• The individual has “control and discretion” over the means and manner of the work being performed. The individual is not supervised by the person/entity for whom the work is performed on an “ongoing basis,” but the individual is given a description and expectation of the work without supervision. The does not mean the person/entity for whom the work is performed cannot check on the work from “time to time,”but they cannot supervise on an ongoing basis.
  • The individual is not required to work exclusively for the person/entity, unless required by law.
  • If equipment is required to perform the work, the individual must provide the bulk of the equipment needed. For example, a truck driver must use his or her own vehicle.

If the individual is an independent contractor, he or she must provide their own workers’ compensation coverage.

How to buy workers’ comp in West Virginia

In 2009, West Virginia moved from a state-sponsored workers’ comp program to the private market. That means employers can purchase workers’ comp insurance from any insurance agency or carrier licensed to write such policies in the Mountain State. Currently, the state has over 270 carriers offering workers’ comp to employers, and the West Virginia Offices of the Insurance Commissioner notes that overall costs have dropped by 72 percent since legislative changes went into effect in 2006. Workers’ comp insurance rates in West Virginia are among the least expensive in the country. An independent insurance agent can help you find the most reasonable coverage for your business’ needs. Such agents have access to multiple providers.

While the state no longer serves as a workers’ comp insurance provider, it still monitors private carriers to ensure all legal requirements and correct procedures are followed.


West Virginia permits employers to self-insure for workers’ comp if they have “sufficient capability and financial responsibility” to do so. Employers desiring to self-insure must submit an application to the state Insurance Commissioner and provide a bond or surety in the amount requested by the Commissioner. Such employers must have an effective health and safety plan in its workplacesand may need to obtain a policy of excess insurance. If the Commissioner allows self-insurance status, the employer should expect an annual review of the ability to meet such obligations. If the Commission finds that the employer is not meeting all self-insurance requirements, it can terminate the employer’s self-insurance status.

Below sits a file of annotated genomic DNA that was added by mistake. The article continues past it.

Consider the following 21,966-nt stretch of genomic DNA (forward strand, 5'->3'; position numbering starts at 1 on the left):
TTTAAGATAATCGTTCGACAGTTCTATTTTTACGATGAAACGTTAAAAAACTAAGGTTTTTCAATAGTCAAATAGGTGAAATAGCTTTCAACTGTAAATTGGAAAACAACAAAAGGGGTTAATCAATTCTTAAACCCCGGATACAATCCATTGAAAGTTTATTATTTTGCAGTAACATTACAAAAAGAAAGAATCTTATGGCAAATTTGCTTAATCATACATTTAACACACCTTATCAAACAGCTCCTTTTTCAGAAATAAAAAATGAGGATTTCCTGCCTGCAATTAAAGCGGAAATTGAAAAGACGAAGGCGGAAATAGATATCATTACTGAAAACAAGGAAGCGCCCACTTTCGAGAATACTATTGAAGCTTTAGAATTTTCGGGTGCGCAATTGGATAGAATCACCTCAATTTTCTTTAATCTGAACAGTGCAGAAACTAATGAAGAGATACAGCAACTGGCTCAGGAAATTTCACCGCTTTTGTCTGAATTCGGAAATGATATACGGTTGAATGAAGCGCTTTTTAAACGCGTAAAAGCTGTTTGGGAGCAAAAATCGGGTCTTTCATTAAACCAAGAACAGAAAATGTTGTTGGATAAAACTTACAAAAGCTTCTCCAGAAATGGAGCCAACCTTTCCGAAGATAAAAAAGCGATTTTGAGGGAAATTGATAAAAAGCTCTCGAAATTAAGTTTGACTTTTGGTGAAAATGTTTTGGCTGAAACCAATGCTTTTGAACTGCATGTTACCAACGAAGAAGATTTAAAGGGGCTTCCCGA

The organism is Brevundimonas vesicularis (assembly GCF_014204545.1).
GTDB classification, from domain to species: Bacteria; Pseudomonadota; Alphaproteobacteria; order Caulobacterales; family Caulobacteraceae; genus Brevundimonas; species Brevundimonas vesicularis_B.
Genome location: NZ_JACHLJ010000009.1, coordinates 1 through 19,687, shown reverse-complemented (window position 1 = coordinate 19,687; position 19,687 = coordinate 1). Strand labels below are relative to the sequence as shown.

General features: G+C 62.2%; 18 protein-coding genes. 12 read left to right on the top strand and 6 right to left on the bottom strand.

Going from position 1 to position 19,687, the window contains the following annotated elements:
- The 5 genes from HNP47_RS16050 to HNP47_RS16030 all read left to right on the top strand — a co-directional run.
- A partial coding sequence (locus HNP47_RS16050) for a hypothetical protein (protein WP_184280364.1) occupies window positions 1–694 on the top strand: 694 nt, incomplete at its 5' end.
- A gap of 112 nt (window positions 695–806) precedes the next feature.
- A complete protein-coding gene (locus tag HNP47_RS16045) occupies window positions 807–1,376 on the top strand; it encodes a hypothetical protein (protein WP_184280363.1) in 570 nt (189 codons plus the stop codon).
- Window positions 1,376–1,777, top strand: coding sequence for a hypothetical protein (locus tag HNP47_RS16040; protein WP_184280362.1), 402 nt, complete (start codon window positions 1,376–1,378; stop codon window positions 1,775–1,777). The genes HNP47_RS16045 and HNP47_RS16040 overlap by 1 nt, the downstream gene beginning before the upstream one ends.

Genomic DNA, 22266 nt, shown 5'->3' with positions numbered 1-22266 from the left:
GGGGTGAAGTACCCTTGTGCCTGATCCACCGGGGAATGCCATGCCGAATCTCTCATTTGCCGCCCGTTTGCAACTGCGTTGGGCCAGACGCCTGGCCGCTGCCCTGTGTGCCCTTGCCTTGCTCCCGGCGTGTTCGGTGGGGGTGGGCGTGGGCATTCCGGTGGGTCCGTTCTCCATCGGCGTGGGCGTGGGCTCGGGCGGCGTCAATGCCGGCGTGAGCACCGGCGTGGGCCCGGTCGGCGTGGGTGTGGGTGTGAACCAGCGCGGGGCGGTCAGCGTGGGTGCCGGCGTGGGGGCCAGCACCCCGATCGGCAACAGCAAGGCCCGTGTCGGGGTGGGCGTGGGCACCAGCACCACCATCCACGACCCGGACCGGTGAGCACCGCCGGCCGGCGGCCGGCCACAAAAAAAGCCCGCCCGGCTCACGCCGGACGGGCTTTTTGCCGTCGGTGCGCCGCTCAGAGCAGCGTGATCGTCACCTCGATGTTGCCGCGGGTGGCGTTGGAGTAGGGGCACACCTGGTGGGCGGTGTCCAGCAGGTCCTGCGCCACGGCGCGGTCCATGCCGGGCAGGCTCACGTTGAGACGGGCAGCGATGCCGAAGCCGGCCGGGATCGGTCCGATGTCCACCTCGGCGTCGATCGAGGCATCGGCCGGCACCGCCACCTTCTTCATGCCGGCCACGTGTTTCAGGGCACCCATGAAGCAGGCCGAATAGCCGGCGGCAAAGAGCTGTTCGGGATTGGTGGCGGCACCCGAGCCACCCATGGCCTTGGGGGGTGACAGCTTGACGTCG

How workers’ comp insurance prices are calculated

The price you’ll pay for workers’ comp depends on various factors, but the primary one is the nature of your business. An occupation where workers are exposed to higher risks or hazards will cost more than a low-risk job. Every worker in your company is subject to a class code, which denotes risk. Like many other states, West Virginia relies on the National Council on Compensation Insurance to denote class codes. As with any insurance, if your company has a history of filing multiple claims, you can expect higher premiums.

The bottom-line

Not only are West Virginia’s workers’ comp insurance rates a good deal by national standards, they also are less stringent in their statutes than many other states. For example, many states mandate disfigurement benefits for affected workers – that is not the case in West Virginia. It also does not include cost-of-living adjustments (COLAs) on workers’ comp, again helping to keep premium prices down. The bottom line is that workers’ comp protects your business and your employees.

Additional information

For more information on West Virginia’s workers’ comp requirements, visit these sites:

  • West Virginia Offices of the Insurance Commissioner

  • Social Security: DI 52120.270 West Virginia Workers' Compensation (WC)